Kapcsandy Cabernet Sauvignon Grand Vin 2012 – What a pleasure it was to taste the Kapcsandy Grand Vin. Here I found a gorgeous and lively display of red berries, dusty soil and minerals, then blueberry skins. It was bright, yet focused and intense, reminding me of picking and eating fresh, ripe strawberries. On the palate, I found velvety textures with a mix of tannin and acid adding angular grip, as tart red fruits saturated the senses. The finish was long and seamless, as dark berry tones lingered with hints of wild herbs and sweet tannin (97 points)

Opus One 2012 – The nose was undeniably sensual and inviting, as rich crushed red fruits came together with mulled apple, sweet herbs, cinnamon, clove and holiday spice. On the palate, I found silky-smooth textures with red berry, currants, cola and hints of bright cherry. The finish was dark and saturating with bitter black fruits yet very easy to like. (94 points)

MacDonald Cabernet Sauvignon 2012 – What a beautiful display from the ‘12 Macdonald, as dark wild berry was complemented by crushed stone, sweet spices and hints of sweet cream. On the palate, I found rich, enveloping textures, yet energetic still, with brilliant red fruits, inner floral tones and a coating of fine tannin. The finish was long and saturating with tart red berry and stimulating acidity. (96 points)

Joseph Phelps Cabernet Sauvignon Backus 2012 – The nose was deep, dark and almost mocha-like, as notes of ginger cookie and coffee grinds gave way to seared meat, wild herbs, olive and moist dark earth. On the palate, I found soft velvety textures with sweet herbs, crushed black raspberry, and currants showing remarkably tarry concentrations and nearly enveloping the wine’s fine tannin. The finish was long and concentrated with spicy dark berries and sweet tannin. Honestly, if it wasn’t for the bouquet, this wine would have fared significantly better in my book. (92 points)

Dalla Valle Maya 2012 – The bouquet was surprisingly airy and lifted with crushed berries and floral perfumes. However, on the palate, the Maya showed its depths of rich dark red and blue fruits with incredible polish and silky-smooth textures. The finish lingered long on crushed wildberry and a coating of fine tannin. (94 points)

Bevan Cabernet Sauvignon McGah 2012 – The bouquet was hauntingly dark with sweet herbs and a mix of currants, crushed wild berry, and raspberry. On the palate, I found silky textures with an incredibly ripe mix of red fruits. The finish was long, juicy, and even zesty. I didn’t catch the alcohol percent on the bottle, but I wouldn’t be surprised to see 16.5%. Either way, there’s a big audience for this style, and the wine remains balanced throughout. (94 points)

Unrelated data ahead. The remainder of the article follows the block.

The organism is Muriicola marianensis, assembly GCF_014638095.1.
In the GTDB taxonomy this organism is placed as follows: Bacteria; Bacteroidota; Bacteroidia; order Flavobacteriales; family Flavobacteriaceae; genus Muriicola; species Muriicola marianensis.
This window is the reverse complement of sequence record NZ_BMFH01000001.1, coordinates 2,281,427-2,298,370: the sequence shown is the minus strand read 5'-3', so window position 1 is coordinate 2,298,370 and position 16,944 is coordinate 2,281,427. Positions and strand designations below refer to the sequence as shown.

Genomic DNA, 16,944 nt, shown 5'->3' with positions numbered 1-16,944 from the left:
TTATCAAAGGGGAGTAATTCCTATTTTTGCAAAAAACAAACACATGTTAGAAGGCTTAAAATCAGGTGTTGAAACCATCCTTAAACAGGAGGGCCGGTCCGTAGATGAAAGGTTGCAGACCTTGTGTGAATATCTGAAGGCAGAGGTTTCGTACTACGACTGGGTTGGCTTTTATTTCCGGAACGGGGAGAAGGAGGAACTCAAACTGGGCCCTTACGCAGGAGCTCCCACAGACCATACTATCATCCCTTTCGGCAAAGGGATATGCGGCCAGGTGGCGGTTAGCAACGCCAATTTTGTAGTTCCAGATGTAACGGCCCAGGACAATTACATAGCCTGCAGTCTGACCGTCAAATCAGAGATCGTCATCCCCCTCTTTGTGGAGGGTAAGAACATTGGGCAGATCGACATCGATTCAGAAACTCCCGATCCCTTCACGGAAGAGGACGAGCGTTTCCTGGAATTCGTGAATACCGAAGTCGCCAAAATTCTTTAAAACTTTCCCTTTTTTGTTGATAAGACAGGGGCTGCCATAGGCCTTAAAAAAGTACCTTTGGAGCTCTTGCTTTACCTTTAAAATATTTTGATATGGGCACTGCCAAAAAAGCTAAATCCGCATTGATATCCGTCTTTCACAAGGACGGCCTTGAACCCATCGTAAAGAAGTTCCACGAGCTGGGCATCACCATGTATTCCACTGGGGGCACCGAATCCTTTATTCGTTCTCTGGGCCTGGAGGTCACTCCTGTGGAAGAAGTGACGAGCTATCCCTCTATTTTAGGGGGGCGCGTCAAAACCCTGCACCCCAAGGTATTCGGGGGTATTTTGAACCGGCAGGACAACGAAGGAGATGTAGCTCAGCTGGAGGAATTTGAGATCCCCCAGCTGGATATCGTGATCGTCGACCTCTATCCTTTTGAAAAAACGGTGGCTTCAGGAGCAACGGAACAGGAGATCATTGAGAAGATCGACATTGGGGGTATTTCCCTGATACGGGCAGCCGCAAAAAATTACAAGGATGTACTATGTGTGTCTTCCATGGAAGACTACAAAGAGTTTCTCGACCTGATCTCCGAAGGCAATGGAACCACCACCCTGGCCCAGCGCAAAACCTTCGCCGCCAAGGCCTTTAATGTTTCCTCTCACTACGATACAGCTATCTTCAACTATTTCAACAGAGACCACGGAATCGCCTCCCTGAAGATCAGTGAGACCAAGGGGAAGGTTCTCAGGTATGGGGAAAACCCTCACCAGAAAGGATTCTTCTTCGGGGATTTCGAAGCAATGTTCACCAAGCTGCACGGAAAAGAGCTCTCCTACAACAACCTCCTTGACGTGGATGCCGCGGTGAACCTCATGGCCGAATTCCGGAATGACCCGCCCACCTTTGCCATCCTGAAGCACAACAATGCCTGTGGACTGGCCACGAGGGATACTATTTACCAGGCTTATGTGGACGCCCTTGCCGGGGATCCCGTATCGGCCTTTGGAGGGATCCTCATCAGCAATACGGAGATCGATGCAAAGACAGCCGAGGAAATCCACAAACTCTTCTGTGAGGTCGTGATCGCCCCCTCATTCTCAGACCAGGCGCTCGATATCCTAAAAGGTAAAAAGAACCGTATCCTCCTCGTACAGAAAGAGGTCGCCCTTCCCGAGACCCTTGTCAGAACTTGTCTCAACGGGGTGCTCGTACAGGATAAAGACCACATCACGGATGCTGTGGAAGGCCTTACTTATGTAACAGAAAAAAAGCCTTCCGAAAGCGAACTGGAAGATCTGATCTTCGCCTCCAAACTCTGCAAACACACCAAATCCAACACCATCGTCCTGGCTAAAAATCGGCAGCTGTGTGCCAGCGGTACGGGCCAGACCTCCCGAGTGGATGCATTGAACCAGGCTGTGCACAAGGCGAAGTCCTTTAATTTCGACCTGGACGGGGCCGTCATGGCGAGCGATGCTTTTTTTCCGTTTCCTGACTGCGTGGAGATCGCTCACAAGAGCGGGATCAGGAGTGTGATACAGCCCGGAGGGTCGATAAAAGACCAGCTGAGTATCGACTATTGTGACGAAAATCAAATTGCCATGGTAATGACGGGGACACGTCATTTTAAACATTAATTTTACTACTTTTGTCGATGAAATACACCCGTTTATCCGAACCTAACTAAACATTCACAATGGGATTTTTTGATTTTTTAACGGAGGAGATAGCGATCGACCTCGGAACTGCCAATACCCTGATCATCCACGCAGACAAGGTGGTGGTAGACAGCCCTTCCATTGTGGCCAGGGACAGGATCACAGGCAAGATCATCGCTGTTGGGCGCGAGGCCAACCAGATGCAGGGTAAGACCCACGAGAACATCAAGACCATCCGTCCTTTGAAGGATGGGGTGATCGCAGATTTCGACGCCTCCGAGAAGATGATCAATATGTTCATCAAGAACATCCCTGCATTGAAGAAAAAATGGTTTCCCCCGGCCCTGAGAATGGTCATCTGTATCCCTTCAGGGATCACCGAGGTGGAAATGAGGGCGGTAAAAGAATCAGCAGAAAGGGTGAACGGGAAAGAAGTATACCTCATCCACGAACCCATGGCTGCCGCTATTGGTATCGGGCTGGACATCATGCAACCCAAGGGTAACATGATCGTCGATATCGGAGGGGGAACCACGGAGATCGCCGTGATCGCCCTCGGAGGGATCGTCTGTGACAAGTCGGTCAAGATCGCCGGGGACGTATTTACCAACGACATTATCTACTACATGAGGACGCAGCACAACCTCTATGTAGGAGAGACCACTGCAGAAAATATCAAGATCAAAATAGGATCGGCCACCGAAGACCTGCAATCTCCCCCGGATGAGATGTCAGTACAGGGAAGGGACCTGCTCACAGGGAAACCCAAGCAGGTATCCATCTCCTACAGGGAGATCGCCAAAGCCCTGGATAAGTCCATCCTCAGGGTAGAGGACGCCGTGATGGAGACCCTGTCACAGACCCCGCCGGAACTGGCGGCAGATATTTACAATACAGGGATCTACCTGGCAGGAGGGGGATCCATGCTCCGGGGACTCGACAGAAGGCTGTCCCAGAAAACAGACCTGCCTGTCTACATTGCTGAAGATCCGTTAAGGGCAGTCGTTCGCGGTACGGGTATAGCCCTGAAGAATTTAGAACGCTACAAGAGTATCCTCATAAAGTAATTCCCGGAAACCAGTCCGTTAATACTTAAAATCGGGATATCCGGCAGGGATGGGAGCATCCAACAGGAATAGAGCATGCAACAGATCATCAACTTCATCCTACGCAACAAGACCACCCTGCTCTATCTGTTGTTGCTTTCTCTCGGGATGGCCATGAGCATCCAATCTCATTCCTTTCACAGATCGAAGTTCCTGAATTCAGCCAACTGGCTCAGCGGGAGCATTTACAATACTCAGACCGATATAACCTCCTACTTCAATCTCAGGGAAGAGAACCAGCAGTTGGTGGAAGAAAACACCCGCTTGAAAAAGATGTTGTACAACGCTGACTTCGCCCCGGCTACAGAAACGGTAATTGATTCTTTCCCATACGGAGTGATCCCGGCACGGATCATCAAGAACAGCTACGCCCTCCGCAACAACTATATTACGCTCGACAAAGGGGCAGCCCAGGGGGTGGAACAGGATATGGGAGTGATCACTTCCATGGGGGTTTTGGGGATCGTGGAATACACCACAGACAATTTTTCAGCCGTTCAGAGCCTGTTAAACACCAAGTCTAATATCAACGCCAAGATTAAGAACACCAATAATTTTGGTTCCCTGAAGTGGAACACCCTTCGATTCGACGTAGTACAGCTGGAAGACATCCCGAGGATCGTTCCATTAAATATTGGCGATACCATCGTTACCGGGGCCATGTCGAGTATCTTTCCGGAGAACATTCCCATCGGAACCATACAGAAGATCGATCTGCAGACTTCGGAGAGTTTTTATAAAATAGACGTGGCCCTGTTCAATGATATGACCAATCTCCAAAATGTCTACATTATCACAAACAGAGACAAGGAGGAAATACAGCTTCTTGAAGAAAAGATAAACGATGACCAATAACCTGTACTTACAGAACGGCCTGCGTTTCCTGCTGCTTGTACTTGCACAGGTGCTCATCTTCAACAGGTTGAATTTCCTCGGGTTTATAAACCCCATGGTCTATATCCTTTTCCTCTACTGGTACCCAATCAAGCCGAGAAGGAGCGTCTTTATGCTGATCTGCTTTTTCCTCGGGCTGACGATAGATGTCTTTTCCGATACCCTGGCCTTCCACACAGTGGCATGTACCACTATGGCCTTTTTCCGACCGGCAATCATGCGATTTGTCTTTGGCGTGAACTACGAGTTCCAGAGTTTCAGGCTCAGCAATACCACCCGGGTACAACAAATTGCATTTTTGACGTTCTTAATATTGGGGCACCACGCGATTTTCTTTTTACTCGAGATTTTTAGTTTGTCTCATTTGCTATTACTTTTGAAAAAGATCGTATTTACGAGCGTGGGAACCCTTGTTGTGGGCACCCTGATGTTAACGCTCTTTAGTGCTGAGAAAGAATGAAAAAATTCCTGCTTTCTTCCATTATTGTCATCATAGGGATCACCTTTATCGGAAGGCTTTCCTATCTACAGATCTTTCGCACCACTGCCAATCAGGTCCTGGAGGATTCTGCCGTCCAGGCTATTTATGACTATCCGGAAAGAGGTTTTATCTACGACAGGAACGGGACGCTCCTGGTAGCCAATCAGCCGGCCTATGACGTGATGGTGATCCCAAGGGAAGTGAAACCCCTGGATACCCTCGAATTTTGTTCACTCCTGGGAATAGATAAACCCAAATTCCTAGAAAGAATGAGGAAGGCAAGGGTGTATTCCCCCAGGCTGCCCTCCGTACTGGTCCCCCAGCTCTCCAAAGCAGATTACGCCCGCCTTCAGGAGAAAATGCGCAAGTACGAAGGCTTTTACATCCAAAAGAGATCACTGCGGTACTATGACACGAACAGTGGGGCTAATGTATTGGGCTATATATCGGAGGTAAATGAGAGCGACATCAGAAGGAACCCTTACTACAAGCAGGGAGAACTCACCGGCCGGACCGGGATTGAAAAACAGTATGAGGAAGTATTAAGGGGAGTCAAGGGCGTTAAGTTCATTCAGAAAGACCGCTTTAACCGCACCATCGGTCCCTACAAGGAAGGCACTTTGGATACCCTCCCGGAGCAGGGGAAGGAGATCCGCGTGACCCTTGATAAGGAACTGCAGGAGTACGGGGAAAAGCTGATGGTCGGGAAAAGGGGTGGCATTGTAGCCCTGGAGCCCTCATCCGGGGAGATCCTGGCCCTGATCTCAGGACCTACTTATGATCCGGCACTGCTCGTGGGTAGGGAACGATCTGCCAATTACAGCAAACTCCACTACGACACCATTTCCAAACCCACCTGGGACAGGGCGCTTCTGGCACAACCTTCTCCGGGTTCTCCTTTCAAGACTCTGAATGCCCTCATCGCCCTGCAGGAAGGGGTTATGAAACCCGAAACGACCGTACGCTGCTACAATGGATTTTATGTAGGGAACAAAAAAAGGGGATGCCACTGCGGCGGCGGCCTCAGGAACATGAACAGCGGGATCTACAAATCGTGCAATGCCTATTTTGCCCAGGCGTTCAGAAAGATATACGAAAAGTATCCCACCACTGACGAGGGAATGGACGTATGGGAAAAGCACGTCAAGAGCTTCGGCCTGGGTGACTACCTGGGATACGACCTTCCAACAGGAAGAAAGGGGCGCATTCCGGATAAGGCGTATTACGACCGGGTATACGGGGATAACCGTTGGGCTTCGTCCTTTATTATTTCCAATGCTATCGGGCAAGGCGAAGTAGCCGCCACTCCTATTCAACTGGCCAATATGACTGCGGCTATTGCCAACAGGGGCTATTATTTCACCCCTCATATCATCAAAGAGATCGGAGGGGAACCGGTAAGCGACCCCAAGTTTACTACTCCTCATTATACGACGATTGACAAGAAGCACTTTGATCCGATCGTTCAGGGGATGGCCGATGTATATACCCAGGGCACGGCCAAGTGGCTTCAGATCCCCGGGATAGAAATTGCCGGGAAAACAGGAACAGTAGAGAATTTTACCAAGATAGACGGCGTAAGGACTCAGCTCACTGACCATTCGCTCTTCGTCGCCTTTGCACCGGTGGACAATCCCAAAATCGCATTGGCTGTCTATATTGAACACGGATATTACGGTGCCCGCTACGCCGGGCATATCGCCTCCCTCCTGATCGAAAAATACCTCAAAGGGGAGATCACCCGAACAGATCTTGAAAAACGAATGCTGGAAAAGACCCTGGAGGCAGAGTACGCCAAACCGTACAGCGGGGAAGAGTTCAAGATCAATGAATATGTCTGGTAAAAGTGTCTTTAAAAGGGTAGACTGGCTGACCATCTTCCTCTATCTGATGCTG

Shafer Vineyards Cabernet Sauvignon Hillside Select 2012 – The nose showed bright cherry, dusty spices, and airy floral perfumes. On the palate, I found soft textures with red berry that saturated the senses and became darker and spicier over time. The finish was long with tart dark red fruits, minerals and lingering sweet tannin. (92 points)

Spottswoode Cabernet Sauvignon 2012 – The ‘12 Spottswoode was drop-dead gorgeous with a rich display of macerated cherry and raspberry with dusty minerals and spices. With time, it became darker and earthier, lending a truly classic feel to the wine. On the palate, i found pure, silky textures with bright red fruits, sweet tannin and beautiful inner floral tones. The finish was long and impeccably balanced with prevailing bright red fruits and floral perfumes that lingered on and on. What a beautiful a wine. (96 points)

Arbreu Madrona Ranch 2012 – The Madrona Ranch was a dark beast of a wine with moist earth, brown sugar, black fruits and floral undergrowth on the nose. The palate displayed rich silky textures offset by bright red fruits with amazing concentration married to vibrant acidity with spicy clove and dried inner floral tones. Dark fruit saturated the senses throughout the finish, leaving a collection of extracted fruit tones and youthful tannin. This is a party in a bottle, and hard to keep my hands off of. (95 points)

Seavey Cabernet Sauvignon 2012 – The ‘12 Seavey stood its ground and excelled against some stiff competition. The bouquet was a beautiful mix of intense dried floral tones, wildberry, herbs, dusty earth, crushed stone and a hint of green stems. On the palate, I found silky textures with vibrant acidity adding verve, as bright red fruits, minerals and inner violet florals combined to create a stunning display. The finish was long with saturating red fruits, fine tannin and dried inner florals. What a great wine and amazing for the price point. (95 points)

Mayacamas Cabernet Sauvignon 2012 – The nose was deep and layered showing tart berry tones, wild herbs, animal musk, tobacco, floral tones and hints of olive. On the palate, I found surprisingly soft textures with bright cherry inner florals, saline minerality and fine tannin toward the close. It finished on deep, dark fruits and savory herb and mineral tones. (94 points)

Dunn Cabernet Sauvignon Howell Mountain 2012 – The nose was beautiful with red berries, herbs and minerals offset by hints of brown sugar and floral perfumes. On the palate, I found angular textures with red berry fruits giving way to lifted inner florals and vibrant acidity. The finish was long, finishing on fine-grained tannin and hints of dried red fruit. (95 points)

Napa Valley wines at Morrell Wine & Spirits

Article, Photos and Tasting Notes by: Eric Guido